METHODS: The FA genes were analyzed using a next generation sequencing approach in two unrelated families.
RESULTS: The analysis identified the same, c.484_485del, homozygous mutation of FANCF in both families. A careful examination of three electively aborted fetuses in one family and one affected girl in the other indicated an association of the FANCF loss-of-function mutation with a severe phenotype characterized by multiple malformations.
CONCLUSION: The systematic use of next generation sequencing will allow the recognition of individuals from rare complementation groups, a better definition of their clinical phenotypes, and consequently, an appropriate genetic counseling.

Zhang T, Wilson AF, Mahmood Ali A, et al.
Loss of Faap20 Causes Hematopoietic Stem and Progenitor Cell Depletion in Mice Under Genotoxic Stress.
Stem Cells. 2015; 33(7):2320-30 [PubMed] Article available free on PMC after 01/05/2017 Related Publications
20-kDa FANCA-associated protein (FAAP20) is a recently identified protein that associates with the Fanconi anemia (FA) core complex component, FANCA. FAAP20 contains a conserved ubiquitin-binding zinc-finger domain and plays critical roles in the FA-BRCA pathway of DNA repair and genome maintenance. The function of FAAP20 in animals has not been explored. Here, we report that deletion of Faap20 in mice led to a mild FA-like phenotype with defects in the reproductive and hematopoietic systems. Specifically, hematopoietic stem and progenitor cells (HSPCs) from Faap20(-) (/) (-) mice showed defects in long-term multilineage reconstitution in lethally irradiated recipient mice, with milder phenotype as compared to HSPCs from Fanca(-) (/) (-) or Fancc(-) (/) (-) mice. Faap20(-) (/) (-) mice are susceptible to mitomycin C (MMC)-induced pancytopenia. That is, acute MMC stress induced a significant progenitor loss especially the erythroid progenitors and megakaryocyte-erythrocyte progenitors in Faap20(-) (/) (-) mice. Furthermore, Faap20(-) (/) (-) HSPCs displayed aberrant cell cycle pattern during chronic MMC treatment. Finally, using Faap20(-) (/) (-) Fanca(-) (/) (-) double-knockout mice, we demonstrated a possible dominant effect of FANCA in the interaction between FAAP20 and FANCA. This novel Faap20 mouse model may be valuable in studying the regulation of the FA pathway during bone marrow failure progress in FA patients.

Lombardi AJ, Hoskins EE, Foglesong GD, et al.
Acquisition of Relative Interstrand Crosslinker Resistance and PARP Inhibitor Sensitivity in Fanconi Anemia Head and Neck Cancers.
Clin Cancer Res. 2015; 21(8):1962-72 [PubMed] Article available free on PMC after 01/05/2017 Related Publications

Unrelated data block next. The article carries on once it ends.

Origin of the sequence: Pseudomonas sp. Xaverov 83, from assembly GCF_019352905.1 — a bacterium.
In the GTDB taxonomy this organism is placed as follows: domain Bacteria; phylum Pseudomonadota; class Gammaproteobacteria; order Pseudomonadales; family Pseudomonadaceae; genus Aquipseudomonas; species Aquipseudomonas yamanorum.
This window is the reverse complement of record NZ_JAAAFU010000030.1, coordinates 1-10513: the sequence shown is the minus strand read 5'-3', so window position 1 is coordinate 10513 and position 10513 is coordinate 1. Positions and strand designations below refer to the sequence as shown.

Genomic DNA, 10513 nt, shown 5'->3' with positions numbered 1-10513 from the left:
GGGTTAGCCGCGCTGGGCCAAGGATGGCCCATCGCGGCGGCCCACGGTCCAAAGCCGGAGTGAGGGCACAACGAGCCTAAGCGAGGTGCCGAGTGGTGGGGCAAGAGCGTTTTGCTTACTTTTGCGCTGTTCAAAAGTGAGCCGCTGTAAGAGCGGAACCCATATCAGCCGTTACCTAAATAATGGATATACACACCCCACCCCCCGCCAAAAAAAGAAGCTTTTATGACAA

PURPOSE: Fanconi anemia is an inherited disorder associated with a constitutional defect in the Fanconi anemia DNA repair machinery that is essential for resolution of DNA interstrand crosslinks. Individuals with Fanconi anemia are predisposed to formation of head and neck squamous cell carcinomas (HNSCC) at a young age. Prognosis is poor, partly due to patient intolerance of chemotherapy and radiation requiring dose reduction, which may lead to early recurrence of disease.
EXPERIMENTAL DESIGN: Using HNSCC cell lines derived from the tumors of patients with Fanconi anemia, and murine HNSCC cell lines derived from the tumors of wild-type and Fancc(-/-) mice, we sought to define Fanconi anemia-dependent chemosensitivity and DNA repair characteristics. We utilized DNA repair reporter assays to explore the preference of Fanconi anemia HNSCC cells for non-homologous end joining (NHEJ).
RESULTS: Surprisingly, interstrand crosslinker (ICL) sensitivity was not necessarily Fanconi anemia-dependent in human or murine cell systems. Our results suggest that the increased Ku-dependent NHEJ that is expected in Fanconi anemia cells did not mediate relative ICL resistance. ICL exposure resulted in increased DNA damage sensing and repair by PARP in Fanconi anemia-deficient cells. Moreover, human and murine Fanconi anemia HNSCC cells were sensitive to PARP inhibition, and sensitivity of human cells was attenuated by Fanconi anemia gene complementation.
CONCLUSIONS: The observed reliance upon PARP-mediated mechanisms reveals a means by which Fanconi anemia HNSCCs can acquire relative resistance to the ICL-based chemotherapy that is a foundation of HNSCC treatment, as well as a potential target for overcoming chemoresistance in the chemosensitive individual.

Osborn MJ, Gabriel R, Webber BR, et al.
Fanconi anemia gene editing by the CRISPR/Cas9 system.